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The Conjure Bag in Old Style Hoodoo

Posted on November 29, 2013 by AUTHOR (edit in theme settings)

Very similar to the Kongo minkisi medicine bags, the conjure bag plays a very important role in Southern Hoodoo. Without doubt, there are certainly some Native American influences with their strong tradition of the medicine bag. Take for example, the common use in Hoodoo of the Cherokee root which is thought to bring good luck to those who wear or hold it. However, the contemporary conjure bag has deeps roots in African tradition. The conjure bag, gris gris bag, mojo bag, lucky hand or nation sack share the theory that specific roots, plants, minerals and even powdered animal parts have a significant power which is then infused with Spirit or Ashe, a living energy of the world around us. Conjure Bags could serve various functions. For example, one could be made to purposely harm an intended victim while another could be made to draw in a particular love interest. Similarly, conjure bags could be made for protection, gambling, and luck.

The ingredients within the conjure bag varied from Hoodoo rootdoctor to rootdoctor. It was a common practice for the rootdoctor to literally speak to the ingredients of each bag in order to bring about their life and power. It was believed that by doing so they could direct the roots to do their bidding. There were however a series of ingredients that did have similar functions and were used readily. On of the the more famous was the black cat bone taken from the carcass of a black cat that was boiled alive. The black cat bone was considered to be one of the more powerful ingredients in conjure as it allegedly was known to expel conjure, enable a person to fly or be invisible and cure disease. Scorpions, snakes, lizards could also be used by drying them and pulverizing them into a powder. Hair, nails and needles were also common ingredients in the southern conjure bag as they were believed to help target a specific individual.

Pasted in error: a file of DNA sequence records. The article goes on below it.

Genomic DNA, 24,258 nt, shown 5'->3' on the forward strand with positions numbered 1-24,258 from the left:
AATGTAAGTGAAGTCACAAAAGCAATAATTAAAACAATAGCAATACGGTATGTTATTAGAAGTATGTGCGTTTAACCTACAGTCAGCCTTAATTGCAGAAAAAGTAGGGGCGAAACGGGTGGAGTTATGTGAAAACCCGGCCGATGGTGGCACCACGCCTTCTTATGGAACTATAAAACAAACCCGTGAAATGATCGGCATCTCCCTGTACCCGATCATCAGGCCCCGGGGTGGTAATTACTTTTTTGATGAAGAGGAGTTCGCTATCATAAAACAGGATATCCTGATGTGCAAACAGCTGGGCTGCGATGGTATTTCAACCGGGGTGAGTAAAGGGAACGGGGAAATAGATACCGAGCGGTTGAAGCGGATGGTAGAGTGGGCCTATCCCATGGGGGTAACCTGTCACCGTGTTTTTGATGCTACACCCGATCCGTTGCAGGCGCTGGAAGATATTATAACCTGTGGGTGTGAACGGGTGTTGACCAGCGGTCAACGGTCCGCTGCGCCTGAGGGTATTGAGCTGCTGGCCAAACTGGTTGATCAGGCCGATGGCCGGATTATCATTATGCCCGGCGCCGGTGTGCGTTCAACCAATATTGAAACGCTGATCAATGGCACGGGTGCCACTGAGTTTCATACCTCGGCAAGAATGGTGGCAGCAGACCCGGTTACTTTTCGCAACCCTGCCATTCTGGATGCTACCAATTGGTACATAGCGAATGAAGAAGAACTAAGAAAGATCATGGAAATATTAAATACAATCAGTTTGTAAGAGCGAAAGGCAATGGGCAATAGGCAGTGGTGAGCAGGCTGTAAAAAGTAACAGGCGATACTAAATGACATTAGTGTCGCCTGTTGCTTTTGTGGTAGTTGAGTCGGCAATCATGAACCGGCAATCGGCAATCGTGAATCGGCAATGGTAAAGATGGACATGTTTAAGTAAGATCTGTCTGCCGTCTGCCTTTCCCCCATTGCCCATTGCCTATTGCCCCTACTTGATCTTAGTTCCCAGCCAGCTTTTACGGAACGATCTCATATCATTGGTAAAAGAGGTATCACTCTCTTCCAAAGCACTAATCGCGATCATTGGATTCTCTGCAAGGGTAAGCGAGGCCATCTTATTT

It’s important to note that conjure bags were not the only containers of power. Jars, particularly brown or dark colored ones could also have power in their own right. Jar containers were often preferred for their ability to hold live animals. “Ground-dogs”, for example help a certain type of live salamander. The conjuror would place the bottle under the entrance of an intended victim. The conjuror would then make a symbol on top of the area where the jar was buried and in time it was believed the salamander would burst the jar and enter the body of the intended victim.

Color also played an important function in conjure bags. Red was typically the color of choice for conjure bags, particularly from a fabric of flannel. Of course, the color red has tremendous amount of significance in many West African cultures as it is often used to represent a particular Orisha such as Eshu or Shango.

Graveyard dirt was another popular ingredient used in conjure bags as it was believed to draw in the power and spirit of the dead. Graveyard had to be procured in a very unique way. Graveyard dirt was typically collected from the grave of a murdered or unsavory character. A coin would then be left in exchange for the dirt directly on the grave. There was also a specific time of day graveyard dirt needed to be collected. Although many ingredients could vary from conjure bag to conjure bag, there were many universal ones. Nails, Hair and Graveyard dirt tended to be in almost every conjure recipe.

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